I found the course easy to sign on to, and while there are plenty of discussions, I can interact at my own level of comfort which usually involves writing a comment reflecting on a topic, and then moving onto the next.

I am finishing off Week 1 and here are my thoughts about the course so far:

  • I really like the variety of people involved.  It’s not just the lecturers involved, there are guest spots from teachers, poets, even Stephen Fry (who I love deeply).
  • This first week is talking about stress.  They give a good variety of modern and more classical poetry for us to read through.  More importantly there are videos of poets and other people reading the poem.  I think that poetry is woefully taught in schools (see my previous blog post here ) and not all of us automatically know how to read a poem, where to put the pauses and the stresses (and isn’t it a nice rounding of the circle that stress means something from both a mental health perspective and a poetic one? Well I think so).
  • By listening to poetry the key thing I take away is the effect it has on our mind.  We slow down, focus, and the rest of the world falls away.  You can bring nature with you wherever you go.  I find that my breathing slows automatically to fit the pace of the poems discussed, which is key to controlling some physical effects of stress and anxiety.
  • I love the introduction to poets I haven’t heard of before.  Ben Okri reads some of his poems and I highly recommend his work.  There is a discussion of Carol Ann Duffy’s “Prayer” which I struggled with.  But it led me onto the beautiful spoken word poem “Heart Cry” by Samuel Cole which is referenced on Mind’s website.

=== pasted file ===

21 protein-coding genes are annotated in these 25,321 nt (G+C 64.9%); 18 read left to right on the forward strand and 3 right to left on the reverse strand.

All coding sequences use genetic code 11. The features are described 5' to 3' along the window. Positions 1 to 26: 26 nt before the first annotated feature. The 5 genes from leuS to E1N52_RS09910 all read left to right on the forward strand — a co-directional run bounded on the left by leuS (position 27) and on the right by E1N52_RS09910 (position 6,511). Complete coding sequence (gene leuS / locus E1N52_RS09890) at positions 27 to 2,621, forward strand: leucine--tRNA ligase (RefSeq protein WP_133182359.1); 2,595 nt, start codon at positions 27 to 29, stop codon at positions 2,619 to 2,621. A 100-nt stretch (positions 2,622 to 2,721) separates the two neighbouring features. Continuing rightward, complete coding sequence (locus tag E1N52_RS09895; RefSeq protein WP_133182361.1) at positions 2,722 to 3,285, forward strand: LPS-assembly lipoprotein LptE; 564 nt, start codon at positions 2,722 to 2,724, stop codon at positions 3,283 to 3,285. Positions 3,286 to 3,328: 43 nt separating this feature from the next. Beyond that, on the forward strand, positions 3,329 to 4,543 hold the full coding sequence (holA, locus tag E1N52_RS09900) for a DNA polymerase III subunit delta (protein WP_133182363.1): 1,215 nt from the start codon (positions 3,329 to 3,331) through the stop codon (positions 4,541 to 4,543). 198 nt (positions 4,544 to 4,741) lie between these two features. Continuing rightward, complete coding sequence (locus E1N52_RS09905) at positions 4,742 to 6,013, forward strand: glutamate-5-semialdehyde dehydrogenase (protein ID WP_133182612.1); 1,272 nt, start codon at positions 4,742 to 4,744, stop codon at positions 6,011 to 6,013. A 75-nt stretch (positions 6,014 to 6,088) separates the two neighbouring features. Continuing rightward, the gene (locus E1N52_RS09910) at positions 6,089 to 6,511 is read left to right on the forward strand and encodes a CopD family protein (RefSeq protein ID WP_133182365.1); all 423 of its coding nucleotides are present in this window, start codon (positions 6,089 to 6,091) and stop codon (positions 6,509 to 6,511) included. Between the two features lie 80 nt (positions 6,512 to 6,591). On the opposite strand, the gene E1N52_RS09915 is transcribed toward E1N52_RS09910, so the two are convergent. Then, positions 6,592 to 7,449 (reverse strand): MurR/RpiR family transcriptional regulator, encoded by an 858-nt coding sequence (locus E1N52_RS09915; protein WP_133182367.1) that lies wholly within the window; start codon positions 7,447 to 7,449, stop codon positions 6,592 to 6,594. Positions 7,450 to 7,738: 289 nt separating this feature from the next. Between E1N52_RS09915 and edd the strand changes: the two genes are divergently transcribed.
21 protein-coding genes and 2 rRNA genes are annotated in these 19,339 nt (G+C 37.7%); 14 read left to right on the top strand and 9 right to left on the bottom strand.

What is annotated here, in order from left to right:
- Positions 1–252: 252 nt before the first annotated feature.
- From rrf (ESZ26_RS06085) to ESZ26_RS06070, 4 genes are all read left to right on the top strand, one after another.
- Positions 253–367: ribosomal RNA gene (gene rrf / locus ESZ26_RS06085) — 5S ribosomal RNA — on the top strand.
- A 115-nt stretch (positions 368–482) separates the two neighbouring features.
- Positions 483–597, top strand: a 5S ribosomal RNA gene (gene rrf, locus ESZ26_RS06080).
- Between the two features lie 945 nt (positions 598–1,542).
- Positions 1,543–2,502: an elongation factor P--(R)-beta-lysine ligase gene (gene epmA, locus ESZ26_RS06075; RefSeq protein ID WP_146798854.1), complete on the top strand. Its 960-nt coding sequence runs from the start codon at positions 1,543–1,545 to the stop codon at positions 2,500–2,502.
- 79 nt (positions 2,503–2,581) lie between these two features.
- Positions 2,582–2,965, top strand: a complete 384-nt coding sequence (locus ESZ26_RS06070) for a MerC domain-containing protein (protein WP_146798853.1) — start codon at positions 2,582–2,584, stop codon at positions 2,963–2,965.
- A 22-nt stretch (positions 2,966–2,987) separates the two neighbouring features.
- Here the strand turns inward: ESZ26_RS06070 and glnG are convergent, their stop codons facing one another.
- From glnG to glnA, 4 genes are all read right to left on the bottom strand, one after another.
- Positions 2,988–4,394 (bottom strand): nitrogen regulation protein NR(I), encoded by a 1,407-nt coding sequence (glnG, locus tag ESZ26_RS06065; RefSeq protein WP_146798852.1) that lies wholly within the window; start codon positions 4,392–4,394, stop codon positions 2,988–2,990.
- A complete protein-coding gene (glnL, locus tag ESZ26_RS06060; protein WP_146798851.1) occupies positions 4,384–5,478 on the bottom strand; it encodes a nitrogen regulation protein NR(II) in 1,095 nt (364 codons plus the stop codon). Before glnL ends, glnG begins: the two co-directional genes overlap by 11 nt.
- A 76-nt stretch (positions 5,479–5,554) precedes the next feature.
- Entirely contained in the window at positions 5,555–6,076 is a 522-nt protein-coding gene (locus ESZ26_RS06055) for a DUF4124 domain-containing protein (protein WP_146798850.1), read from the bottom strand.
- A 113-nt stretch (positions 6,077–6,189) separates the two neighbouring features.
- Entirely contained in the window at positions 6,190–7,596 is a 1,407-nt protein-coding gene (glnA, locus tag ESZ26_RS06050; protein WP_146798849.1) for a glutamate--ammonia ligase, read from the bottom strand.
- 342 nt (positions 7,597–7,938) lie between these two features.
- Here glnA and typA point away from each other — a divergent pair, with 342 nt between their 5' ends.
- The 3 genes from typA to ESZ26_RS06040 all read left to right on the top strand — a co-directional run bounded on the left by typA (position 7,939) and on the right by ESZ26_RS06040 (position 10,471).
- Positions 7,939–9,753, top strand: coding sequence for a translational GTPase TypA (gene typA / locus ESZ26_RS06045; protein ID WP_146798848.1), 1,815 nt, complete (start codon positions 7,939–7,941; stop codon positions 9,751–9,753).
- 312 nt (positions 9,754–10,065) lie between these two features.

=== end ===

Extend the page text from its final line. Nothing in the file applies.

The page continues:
There are occasions when the teachers assume a higher level of basic poetry knowledge, but all the material is there ready for you to reflect on.  And the other learners are very supportive.

Good poetry for me is like good music.  It articulates the emotions I don’t know how to describe myself.  It creates a situation where I can feel.  And it helps me choose what I want to feel which is incredibly important when trapped in a negative thought cycle.

I’ve been recording little scribbles here and there.  I think trying to practice some of the different structures of poems is a nice little personal challenge for me to deal with.  When I am at my lowest, I feel like I don’t add any value to anything at all because my creative endeavours aren’t successful.  I always struggle with that feeling, but coming back to a more even playing field (for now) I can challenge my thinking there and remember that it doesn’t need to be successful.  I don’t need have thousands of people read my scribbles.  I’m doing it to express myself.  Maybe getting it in writing is all I need to do.

I’m really looking forward continuing this course and seeing where it goes.  Let’s find out.

 

#HappyBirthday #Hashtags

hashtags

Toady is the 10th birthday of hashtags on Twitter.  I know, 10 years! However did we keep track of trends before then?  What did we use the # key for?

Me personally I love a good hashtag.  Besides the mega-loz in winding my husband up by using them in actual spoken conversation, they are super useful! My personal favourite is using them to run twitter chats.  Twitter chats can take a bit of getting used to at first and can feel like this….

Cat keyboard.gif

But once I got into the swing of them then it’s a great way to talk to other people about a certain topic.   I don’t know of any bisexual or queer regular chats that go on (hit me up if you have one!) but here are my top 4 chats :

#PJchat (Mondays 9pm GMT)

#RoundReads (Selected Wednesdays)

#TalkMH (Thursdays 8.30pm GMT) (Selected Wednesdays)

#PosiMH (Sundays 8pm GMT)

What are your favourite hashtags??

Bisexual backchannel … sharing the message

Hello.

So many moons ago I decided to have a personal blog. There was a few sporadic posts but it never amounted to anything. I feel this was for two reasons:

  1. I am RIDICULOUSLY bad at maintaining anything for more than about 3 months at a time. Seriously, I aced a Tough Mudder half earlier this year with my twice a week gym habit……however I now have a full one in 4 weeks and I haven’t been to the gym since I got back from honeymoon. This is disappointingly standard.
  2. I didn’t really have a focus.